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He lets the dogs out: conductor David Alan Miller.

New Jack Symphony
By B.A. Nilsson

The Dogs of Desire
Revolution Hall, March 26

Placing this small-group unit of the Albany Symphony in Troy’s Revolution Hall underscored the ensemble’s mission, which is to bring contemporary classical music beyond its usual rarefied venues. It’s a worthy idea, even if it seems mostly to attract the current (and, I suspect, consistent) Dogs of Desire audience. The players are among the best the orchestra has to offer, and conductor David Alan Miller has an obvious affinity for the new, exuberant music that this ensemble commissions and premieres.

This year’s farrago, like last year’s, comprised eight works, most of them balancing the dense orchestral voice too often used to distinguish “classical” music from its more easygoing brethren with a fresher, rock-inspired sound.

Dana Wilson’s Song of Desire showed how these tools can be most effectively used. Adding the talents of two singers, Heather Gardner and Alexandra Sweeton, to add twin lines of wordless vocalese, he began with what could have been a leftover Ketelby melody and wove it into a compelling realization of the emotion in question by a deft series of contrasts, from solo lines on violin and cello to a more full-out brass declamation.

There was more tension in Ken Eberhard’s Channel Surfing, a fantasia that at times saluted the rhythms and woodwind sounds of Stravinsky, and at other times fell into movie-music mode, but in the style of the intelligent, jazzy music of, say, Jerome Moross. An amazing amount of contrast was packed into this six-minute work, but it was an edgier contrast than Wilson’s piece displayed.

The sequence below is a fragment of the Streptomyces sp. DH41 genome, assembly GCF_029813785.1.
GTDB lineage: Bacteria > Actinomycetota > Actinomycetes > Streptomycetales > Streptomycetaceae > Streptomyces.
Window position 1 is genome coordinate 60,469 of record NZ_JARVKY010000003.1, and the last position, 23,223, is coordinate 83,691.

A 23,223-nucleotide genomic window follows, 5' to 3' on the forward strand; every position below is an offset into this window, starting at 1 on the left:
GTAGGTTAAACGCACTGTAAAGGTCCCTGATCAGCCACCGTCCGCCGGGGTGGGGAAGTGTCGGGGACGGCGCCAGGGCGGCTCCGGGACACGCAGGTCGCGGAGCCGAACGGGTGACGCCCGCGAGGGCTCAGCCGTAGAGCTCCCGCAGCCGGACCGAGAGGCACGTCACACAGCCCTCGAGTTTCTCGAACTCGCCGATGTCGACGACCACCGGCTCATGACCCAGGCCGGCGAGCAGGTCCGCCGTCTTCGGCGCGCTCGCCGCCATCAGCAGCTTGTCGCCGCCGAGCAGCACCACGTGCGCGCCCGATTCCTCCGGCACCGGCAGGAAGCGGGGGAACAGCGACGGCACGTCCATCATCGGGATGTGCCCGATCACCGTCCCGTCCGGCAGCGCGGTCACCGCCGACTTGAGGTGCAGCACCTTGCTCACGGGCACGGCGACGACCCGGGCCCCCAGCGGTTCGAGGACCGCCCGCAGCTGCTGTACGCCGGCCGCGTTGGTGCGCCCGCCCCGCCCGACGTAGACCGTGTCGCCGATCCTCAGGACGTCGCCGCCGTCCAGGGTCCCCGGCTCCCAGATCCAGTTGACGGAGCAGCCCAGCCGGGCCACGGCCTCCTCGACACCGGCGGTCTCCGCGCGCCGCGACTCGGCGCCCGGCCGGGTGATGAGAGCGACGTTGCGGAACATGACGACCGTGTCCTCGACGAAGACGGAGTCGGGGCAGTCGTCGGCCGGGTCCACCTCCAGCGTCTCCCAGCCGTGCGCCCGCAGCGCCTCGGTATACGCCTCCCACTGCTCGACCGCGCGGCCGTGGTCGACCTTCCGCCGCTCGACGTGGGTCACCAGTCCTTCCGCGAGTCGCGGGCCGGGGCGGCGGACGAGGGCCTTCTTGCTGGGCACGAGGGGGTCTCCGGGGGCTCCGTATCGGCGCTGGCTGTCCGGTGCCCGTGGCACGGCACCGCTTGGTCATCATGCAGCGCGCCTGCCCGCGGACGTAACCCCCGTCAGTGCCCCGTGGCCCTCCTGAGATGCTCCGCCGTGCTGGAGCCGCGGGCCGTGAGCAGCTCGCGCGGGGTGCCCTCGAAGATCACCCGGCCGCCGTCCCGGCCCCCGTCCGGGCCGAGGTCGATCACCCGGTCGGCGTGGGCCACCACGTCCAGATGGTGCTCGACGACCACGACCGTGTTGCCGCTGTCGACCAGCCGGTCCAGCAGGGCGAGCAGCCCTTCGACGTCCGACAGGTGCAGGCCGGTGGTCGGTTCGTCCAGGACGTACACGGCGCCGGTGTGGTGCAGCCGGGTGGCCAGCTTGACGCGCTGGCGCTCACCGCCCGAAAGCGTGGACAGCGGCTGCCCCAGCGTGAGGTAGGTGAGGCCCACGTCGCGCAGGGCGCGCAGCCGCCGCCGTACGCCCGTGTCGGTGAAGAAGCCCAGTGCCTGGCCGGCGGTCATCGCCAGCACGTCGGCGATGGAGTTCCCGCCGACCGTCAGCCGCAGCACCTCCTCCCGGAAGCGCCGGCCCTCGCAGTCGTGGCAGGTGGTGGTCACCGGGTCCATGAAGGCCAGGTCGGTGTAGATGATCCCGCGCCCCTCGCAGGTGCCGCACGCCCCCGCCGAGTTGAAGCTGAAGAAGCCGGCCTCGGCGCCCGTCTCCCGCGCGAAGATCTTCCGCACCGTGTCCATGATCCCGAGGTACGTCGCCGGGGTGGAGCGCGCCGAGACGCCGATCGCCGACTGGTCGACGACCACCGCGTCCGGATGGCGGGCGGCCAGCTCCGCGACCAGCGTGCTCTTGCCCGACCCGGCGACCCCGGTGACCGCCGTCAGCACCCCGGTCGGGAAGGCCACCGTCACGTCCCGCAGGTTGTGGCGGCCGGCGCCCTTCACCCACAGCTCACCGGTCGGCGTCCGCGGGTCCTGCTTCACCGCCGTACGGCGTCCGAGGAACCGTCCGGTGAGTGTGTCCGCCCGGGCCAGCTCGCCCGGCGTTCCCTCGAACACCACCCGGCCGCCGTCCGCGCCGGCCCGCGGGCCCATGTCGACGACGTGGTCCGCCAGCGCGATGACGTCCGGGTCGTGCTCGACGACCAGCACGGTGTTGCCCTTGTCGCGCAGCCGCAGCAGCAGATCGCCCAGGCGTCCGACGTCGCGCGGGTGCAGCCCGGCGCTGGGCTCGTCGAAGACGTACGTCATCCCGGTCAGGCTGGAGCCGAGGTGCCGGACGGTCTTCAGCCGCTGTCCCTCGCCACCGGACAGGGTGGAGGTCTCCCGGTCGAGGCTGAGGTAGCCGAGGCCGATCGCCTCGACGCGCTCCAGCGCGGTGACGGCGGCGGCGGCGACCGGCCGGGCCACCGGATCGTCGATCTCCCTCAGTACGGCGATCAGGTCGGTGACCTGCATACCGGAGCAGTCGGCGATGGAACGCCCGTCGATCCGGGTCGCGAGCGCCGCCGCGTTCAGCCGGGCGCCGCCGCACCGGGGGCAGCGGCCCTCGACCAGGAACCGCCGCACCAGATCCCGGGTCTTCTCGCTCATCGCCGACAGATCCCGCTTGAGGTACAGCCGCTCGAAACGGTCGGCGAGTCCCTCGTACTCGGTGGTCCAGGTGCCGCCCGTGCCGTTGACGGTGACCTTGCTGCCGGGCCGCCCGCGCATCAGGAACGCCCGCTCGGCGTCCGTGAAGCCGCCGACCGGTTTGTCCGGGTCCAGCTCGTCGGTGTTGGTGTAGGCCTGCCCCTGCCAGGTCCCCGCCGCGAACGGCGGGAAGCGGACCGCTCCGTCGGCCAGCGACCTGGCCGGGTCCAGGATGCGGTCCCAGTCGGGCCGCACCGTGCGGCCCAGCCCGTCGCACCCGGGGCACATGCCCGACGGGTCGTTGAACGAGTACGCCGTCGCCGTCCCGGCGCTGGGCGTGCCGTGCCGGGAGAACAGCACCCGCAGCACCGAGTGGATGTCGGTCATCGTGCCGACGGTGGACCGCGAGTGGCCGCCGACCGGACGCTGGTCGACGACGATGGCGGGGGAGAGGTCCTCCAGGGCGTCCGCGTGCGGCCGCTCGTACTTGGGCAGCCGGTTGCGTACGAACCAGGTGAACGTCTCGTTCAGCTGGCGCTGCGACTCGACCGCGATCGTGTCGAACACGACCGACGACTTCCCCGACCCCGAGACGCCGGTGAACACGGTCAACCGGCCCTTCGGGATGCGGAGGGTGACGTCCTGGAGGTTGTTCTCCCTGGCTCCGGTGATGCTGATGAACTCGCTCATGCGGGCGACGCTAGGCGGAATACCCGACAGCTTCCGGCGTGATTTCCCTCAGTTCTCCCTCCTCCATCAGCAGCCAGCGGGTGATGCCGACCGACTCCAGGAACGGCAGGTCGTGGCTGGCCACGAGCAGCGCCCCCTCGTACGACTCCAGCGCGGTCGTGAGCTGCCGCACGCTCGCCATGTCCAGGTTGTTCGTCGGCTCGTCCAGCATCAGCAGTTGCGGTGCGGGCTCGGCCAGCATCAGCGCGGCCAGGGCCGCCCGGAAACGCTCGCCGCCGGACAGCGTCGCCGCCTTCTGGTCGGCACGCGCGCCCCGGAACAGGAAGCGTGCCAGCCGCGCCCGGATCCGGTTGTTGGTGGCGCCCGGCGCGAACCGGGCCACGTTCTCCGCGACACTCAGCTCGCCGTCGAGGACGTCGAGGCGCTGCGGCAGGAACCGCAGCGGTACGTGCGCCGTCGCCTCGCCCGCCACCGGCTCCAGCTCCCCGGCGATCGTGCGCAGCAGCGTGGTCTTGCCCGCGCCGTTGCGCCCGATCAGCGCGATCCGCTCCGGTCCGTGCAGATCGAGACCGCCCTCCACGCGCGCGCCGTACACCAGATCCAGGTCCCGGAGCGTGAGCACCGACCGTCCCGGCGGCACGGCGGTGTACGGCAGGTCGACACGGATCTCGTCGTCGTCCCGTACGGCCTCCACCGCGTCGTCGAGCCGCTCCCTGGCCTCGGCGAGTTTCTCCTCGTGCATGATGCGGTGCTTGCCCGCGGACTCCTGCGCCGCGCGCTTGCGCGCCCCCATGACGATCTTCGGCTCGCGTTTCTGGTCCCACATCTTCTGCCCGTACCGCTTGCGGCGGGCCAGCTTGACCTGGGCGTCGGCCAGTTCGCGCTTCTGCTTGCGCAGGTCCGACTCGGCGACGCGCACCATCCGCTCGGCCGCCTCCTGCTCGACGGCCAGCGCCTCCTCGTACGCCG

With a background in musical theater, it’s no surprise that Randall Eng would consider the theatrical possibilities of a work like his Flowing, in 2, which gave words to the singers (text by Matthew McGuire) and showed a wonderful surety of style—the Bernstein influence was apparent—casting the voices in carefully considered solos, unisons and harmonies. What words I could follow (no printed texts were provided) seemed to have been chosen more for euphony than dramatic effect, which undercut the impact of the piece.

Daniel Bernard Roumain is known for music and performances that bridge classical traditions with contemporary urban stylings, and La, La, La, La announced from the outset, with its rhythm-box-like opening, that it would deliver its message with wit. Eight-bar phrases, possibly drawn from a gospel song, were tossed from string quartet to winds and finally, more fragmented, to full orchestra for an effective concert-opening piece.

And the transition to Huang Ruo’s Leaving Sao couldn’t have been more startling. “Sao” is Chinese for sorrow or sadness, and he gave Gardner a lyric in that language sung with plenty of pitch blending and other native vocal effects that were mimicked and expanded in the orchestra. Much of it was keyed to the natural music of the language; combined with a very different harmonic and rhythmic background, the East-West fusion is difficult to achieve without sounding trite, but Ruo was impressively effective.

Dan Cooper, master of the seven-string electric bass, has written works for the Dogs before; this concert saw the premiere of his lively Concertino, a classically structured three-movement work that manages to be utterly charming amidst a throbbing swirl of cacophony, all of it making unexpected sense as the work unfolded. As soloist, Cooper afforded himself plenty of opportunity for virtuosic display, an old-fashioned but still pleasing concerto characteristic.

Because one of the commissioned works wasn’t ready, we had a reprise of last year’s Puja, by Gabriel Ian Gould. Electric bass, rock-rhythm drumming, two sopranos with a sinuous vocal and careful use of winds and strings created the Bollywood effect the composer wished to capture; the vocal, drawn from a 13th-century Hindu prayer, was a surprisingly fitting companion.

Arthur Bloom proved some seasons back that an unlikely pair of tunes can make surprisingly good bedfellows, and, in “That’s the Way I Like It,” reprised as an encore, Sweeton sang the song from KC (uh-huh) and the Sunshine Band as the orchestra found moments of Bach’s Brandenburg Concerto No. 2 to weave in.

Bloom was back with another concept piece: Orchestrobics, which, as I discovered to my slothful horror, called upon the audience to follow Mary Anne Fantauzzi’s lively aerobics while the ensemble accompanied it with jagged but danceable rhythms and jazzy snatches of tune. Many of the exercises required the audience to mime musical instrument playing, to the delight of those orchestra players who could grab glances at their imitators.

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